Pollen, under a microscope, looks vaguely like the plans for the Death Star in a galaxy far, far away. It’s a fitting comparison since, at this time of year, the Dark Side bears down fully on us here in the Lowcountry.
As annoying as it is — and as miserable as we are — pollen is still a vital component of the plant reproduction process. Read that: No pollen, no trees. No trees, no oxygen. That’s a simplified explanation, of course, and there is a lot more science involved that goes beyond basic biology.
The question we’re more concerned with here is why so much?
It came up in conversation recently with a visitor and resident of Greenwood.
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“We have pollen up there, but it’s not nearly as bad as it is here,” he said.
Welcome to Beaufort — where if it can happen, it will happen.
A geographic map on www.pollen.com shows that Beaufort right now has a higher pollen count than Columbia, which is itself higher than Greenville.
So while our Greenwood visitor’s observation might be correct, to entomologist and South Carolina Forestry Commission Forest Health Program Coordinator David Jenkins, it’s not a huge concern.
“There’s nothing in the atmosphere standing out to distinguish you guys,” said Jenkins.
While that “non-distinguishing,” like a non-habit forming antihistamine, should provide some relief, our eyes don’t deceive us at this time of year. There are always plenty of warnings about avoiding yellow snow, but we don’t worry about that here as much as we do avoiding the yellow rain puddles.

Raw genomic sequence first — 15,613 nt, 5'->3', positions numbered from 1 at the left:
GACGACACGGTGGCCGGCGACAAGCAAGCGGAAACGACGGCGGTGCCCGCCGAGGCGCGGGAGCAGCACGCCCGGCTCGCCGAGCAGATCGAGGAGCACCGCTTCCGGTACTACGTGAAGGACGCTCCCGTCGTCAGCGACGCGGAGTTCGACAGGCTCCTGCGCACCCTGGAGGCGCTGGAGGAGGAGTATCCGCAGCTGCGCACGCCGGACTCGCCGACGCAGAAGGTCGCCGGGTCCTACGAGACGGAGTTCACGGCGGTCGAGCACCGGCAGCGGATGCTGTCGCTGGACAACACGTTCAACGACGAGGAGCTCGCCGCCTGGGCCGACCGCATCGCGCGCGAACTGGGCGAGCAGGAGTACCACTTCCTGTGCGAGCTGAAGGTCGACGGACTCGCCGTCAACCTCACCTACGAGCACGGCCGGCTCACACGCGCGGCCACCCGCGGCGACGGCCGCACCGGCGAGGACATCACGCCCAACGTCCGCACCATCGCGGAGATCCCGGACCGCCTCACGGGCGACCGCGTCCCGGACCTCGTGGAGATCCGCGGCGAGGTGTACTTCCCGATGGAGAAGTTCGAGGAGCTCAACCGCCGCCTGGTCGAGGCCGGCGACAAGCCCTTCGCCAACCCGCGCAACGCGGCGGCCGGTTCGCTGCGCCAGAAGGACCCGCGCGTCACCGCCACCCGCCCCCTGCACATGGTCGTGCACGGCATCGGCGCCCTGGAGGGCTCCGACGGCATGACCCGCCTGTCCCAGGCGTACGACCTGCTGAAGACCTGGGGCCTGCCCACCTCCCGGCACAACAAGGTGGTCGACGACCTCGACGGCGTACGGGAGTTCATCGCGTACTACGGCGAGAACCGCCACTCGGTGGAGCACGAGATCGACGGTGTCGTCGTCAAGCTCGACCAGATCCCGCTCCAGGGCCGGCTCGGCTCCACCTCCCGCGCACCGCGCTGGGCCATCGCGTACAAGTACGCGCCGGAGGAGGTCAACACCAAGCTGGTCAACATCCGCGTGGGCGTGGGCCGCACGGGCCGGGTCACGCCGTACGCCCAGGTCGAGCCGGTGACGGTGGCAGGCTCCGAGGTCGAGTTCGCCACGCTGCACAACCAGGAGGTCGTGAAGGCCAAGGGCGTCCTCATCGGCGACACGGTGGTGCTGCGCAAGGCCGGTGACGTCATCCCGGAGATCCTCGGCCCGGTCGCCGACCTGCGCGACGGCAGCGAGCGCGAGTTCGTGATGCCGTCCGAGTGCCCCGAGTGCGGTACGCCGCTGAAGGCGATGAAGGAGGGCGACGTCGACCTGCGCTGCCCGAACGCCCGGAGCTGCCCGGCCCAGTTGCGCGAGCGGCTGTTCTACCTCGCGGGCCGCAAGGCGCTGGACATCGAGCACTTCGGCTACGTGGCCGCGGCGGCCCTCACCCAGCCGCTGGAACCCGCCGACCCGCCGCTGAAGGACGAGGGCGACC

The rain itself helps knock down the pollen from the trees and out of the air so that the particles, while initially in higher concentration, don’t end up moving so easily. Again, it’s all very scientific and clearly above my pay grade to explain. What is easily understood is that plants release more pollen in warm, dry weather in the early morning hours.
So do we stay indoors praying for rain until Warren Spahn and Johnny Sain make it back into the rotation?
The good news is that our palms and palmettos are not wind-pollinating trees. The bad news is that most everything else — including the abundant spartina around our salt marshes –— is.
You have probably noticed the pine pollination already. Jenkins said those trees “tend to produce pollen before others” and is the type we eventually wash off of our cars. But now the oaks are starting as well. Soon the grasses will hit peak and if you have willow or hickory or walnut trees, they’ll all pile on with the pollen production.
According to Jenkins, pine trees have a steady output of pollen every year, but oaks are a little more variable depending on the weather. But there we start to see our problem. We probably have more neighborhoods and businesses named for oaks and pines than all of Greenwood County has trees. Most of the live oaks here, as Jenkins also pointed out, are of the “hardy” variety.
Hardiness is a trait of pollen, as well. It can survive for thousands of years in geologic sediments and come unearthed fully intact. I should have know. I knew it: pollen and Keith Richards will outlive us all.
For now, keep the tissues and antihistamine handy.
And keep pretending visitors to Beaufort don’t notice traces of the Death Star all around us.
Ryan Copeland is a Beaufort native. He can be reached at firstname.lastname@example.org.